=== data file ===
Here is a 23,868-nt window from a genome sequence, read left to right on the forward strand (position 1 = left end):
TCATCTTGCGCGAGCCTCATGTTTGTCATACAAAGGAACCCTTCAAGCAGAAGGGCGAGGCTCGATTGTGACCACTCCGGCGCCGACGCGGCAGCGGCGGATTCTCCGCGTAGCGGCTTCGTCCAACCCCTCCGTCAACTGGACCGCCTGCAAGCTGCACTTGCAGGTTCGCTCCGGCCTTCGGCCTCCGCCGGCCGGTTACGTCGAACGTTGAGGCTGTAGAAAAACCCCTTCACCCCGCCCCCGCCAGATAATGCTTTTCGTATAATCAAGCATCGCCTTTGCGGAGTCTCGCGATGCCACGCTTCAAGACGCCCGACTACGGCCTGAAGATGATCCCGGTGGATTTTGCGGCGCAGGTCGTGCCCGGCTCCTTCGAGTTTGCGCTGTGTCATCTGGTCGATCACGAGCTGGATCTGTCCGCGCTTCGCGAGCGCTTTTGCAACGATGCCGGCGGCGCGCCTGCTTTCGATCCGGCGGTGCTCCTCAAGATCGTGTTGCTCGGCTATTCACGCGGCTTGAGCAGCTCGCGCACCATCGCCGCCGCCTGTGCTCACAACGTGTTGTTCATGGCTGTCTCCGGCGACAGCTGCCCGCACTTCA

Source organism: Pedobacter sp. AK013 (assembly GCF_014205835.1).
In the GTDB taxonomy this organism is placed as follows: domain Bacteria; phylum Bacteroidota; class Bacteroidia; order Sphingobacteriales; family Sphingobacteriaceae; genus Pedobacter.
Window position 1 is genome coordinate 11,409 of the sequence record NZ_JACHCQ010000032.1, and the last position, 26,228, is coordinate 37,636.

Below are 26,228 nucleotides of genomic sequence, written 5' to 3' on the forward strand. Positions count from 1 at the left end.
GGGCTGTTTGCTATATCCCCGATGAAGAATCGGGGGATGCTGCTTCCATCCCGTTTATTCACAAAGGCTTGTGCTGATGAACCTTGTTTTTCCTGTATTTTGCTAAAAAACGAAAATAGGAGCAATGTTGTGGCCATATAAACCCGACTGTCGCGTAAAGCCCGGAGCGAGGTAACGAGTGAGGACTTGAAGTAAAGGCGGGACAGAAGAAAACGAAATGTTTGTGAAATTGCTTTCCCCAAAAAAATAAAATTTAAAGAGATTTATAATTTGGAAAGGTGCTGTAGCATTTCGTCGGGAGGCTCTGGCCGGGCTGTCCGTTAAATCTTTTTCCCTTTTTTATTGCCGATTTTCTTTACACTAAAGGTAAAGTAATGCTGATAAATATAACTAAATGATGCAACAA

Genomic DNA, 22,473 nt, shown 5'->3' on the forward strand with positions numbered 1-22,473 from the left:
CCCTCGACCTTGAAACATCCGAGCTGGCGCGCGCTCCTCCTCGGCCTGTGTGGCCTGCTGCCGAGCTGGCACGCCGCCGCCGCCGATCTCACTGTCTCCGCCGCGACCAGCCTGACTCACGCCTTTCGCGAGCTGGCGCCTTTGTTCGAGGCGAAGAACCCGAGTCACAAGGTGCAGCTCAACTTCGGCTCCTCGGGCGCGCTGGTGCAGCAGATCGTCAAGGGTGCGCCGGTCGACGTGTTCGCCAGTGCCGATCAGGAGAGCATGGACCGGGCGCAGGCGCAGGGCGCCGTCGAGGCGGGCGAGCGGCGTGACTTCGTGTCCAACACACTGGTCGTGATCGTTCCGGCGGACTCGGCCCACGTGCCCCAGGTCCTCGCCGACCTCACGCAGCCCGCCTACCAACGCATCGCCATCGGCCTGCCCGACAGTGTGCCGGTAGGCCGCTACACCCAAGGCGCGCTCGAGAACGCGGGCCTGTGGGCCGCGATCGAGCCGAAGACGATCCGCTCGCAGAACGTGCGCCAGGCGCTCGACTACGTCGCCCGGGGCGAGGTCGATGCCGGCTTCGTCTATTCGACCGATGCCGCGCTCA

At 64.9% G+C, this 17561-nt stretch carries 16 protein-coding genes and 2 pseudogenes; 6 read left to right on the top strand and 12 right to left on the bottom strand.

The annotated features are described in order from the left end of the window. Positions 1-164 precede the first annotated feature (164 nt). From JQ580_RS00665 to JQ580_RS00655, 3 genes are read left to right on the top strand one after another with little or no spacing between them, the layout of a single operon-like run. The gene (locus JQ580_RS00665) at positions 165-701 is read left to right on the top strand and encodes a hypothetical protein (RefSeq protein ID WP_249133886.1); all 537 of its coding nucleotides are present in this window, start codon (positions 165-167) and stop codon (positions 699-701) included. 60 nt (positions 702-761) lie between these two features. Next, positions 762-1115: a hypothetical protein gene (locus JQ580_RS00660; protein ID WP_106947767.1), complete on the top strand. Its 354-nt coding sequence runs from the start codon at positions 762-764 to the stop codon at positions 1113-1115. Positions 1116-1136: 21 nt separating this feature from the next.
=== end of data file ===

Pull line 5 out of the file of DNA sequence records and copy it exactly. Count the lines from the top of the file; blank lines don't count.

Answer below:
Window position 1 is genome coordinate 11,409 of the sequence record NZ_JACHCQ010000032.1, and the last position, 26,228, is coordinate 37,636.